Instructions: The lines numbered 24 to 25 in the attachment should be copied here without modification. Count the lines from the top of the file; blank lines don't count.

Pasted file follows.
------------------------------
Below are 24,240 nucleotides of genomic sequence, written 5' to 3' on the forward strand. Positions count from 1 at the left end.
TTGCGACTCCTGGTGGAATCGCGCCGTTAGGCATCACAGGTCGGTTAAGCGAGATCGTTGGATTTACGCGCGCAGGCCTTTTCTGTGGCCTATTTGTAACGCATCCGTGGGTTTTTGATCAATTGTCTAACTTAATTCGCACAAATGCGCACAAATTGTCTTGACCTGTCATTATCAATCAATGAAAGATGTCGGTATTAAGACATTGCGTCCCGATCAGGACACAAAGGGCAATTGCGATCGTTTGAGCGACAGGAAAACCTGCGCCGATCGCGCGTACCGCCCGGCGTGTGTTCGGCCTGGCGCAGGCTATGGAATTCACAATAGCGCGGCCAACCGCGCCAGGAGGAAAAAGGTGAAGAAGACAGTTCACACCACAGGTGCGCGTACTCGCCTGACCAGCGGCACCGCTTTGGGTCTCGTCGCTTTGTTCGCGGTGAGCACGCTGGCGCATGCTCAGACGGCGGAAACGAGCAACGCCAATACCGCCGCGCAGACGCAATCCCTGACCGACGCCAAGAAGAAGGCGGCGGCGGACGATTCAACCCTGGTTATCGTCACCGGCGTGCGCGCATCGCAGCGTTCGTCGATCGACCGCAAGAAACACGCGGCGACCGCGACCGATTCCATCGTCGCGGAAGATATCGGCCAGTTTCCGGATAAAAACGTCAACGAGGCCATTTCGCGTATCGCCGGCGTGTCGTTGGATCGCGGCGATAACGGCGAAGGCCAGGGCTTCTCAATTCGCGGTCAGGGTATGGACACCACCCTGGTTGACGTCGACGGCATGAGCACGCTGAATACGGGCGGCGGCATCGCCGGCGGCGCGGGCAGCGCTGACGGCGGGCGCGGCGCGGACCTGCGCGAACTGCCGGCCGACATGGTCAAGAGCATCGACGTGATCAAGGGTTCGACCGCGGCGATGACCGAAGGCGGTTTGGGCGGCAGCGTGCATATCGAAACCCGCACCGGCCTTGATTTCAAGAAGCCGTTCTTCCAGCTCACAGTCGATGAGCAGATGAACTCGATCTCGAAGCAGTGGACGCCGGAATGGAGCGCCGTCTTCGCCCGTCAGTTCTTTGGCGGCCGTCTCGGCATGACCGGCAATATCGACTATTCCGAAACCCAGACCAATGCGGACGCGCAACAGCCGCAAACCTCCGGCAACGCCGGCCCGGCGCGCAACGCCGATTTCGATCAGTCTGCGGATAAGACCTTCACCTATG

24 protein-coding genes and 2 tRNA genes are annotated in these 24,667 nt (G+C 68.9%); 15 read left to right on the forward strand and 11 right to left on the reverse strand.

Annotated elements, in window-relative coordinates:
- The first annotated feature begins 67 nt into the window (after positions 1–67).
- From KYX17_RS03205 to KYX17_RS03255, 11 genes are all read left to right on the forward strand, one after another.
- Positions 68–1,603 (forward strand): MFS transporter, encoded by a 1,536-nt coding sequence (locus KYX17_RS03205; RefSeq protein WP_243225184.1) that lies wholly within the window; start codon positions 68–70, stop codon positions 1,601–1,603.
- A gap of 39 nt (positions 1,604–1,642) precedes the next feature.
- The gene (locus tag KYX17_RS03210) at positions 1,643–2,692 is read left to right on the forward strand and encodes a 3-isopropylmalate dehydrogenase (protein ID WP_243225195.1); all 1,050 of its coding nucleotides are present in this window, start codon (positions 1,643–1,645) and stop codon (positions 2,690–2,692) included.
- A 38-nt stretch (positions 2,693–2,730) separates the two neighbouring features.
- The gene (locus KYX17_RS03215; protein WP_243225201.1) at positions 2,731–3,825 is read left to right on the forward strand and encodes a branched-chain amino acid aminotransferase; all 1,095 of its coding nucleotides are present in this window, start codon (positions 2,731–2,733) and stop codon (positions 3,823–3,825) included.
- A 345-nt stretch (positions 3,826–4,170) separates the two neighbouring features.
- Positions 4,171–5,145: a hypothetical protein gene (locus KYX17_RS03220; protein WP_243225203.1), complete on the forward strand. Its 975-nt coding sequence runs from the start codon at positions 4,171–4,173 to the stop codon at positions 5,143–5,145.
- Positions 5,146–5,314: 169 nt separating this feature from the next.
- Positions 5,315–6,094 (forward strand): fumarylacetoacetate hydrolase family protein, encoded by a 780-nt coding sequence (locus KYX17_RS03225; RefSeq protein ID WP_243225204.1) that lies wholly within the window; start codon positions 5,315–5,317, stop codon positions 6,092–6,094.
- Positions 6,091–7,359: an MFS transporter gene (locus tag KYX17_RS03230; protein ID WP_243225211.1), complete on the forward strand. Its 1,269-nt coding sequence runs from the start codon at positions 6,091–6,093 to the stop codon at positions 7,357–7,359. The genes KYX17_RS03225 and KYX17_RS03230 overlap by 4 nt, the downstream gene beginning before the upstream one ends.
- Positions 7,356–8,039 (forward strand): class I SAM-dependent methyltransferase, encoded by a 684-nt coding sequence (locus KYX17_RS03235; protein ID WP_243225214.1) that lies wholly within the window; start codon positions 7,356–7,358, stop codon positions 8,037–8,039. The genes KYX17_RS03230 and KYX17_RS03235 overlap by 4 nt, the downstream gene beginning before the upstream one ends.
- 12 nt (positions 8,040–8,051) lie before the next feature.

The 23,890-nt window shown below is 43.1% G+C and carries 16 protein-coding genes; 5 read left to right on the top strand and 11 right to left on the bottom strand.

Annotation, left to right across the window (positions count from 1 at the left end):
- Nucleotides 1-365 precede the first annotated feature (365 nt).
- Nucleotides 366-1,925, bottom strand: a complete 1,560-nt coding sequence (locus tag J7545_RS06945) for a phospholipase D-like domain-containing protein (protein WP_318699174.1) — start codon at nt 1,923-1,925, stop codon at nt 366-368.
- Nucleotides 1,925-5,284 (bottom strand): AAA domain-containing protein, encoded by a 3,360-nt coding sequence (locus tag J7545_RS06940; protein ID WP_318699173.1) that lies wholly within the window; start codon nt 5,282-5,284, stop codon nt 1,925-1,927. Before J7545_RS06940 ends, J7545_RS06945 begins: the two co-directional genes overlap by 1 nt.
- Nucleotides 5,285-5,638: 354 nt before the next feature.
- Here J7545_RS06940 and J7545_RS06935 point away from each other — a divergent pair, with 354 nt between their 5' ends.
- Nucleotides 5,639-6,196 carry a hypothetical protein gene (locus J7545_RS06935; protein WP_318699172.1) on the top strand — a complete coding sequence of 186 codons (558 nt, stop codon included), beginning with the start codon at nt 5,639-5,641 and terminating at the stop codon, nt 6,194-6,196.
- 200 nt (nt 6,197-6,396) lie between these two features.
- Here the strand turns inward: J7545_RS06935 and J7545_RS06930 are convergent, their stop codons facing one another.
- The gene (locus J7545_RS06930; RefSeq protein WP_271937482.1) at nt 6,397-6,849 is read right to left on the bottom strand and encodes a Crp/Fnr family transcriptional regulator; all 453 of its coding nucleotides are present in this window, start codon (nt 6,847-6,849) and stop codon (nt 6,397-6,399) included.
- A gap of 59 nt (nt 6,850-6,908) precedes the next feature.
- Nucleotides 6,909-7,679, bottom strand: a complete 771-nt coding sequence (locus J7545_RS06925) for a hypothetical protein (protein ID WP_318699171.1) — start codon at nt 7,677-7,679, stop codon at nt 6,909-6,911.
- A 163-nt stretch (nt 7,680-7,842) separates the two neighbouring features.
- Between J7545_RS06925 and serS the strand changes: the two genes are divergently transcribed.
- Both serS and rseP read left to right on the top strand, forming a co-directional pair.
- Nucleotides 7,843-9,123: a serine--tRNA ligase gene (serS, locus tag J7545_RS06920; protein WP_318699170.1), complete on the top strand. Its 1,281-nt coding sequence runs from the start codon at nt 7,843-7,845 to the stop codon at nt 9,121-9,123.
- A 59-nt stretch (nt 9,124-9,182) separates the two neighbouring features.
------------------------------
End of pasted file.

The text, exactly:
- Nucleotides 5,285-5,638: 354 nt before the next feature.
- Here J7545_RS06940 and J7545_RS06935 point away from each other — a divergent pair, with 354 nt between their 5' ends.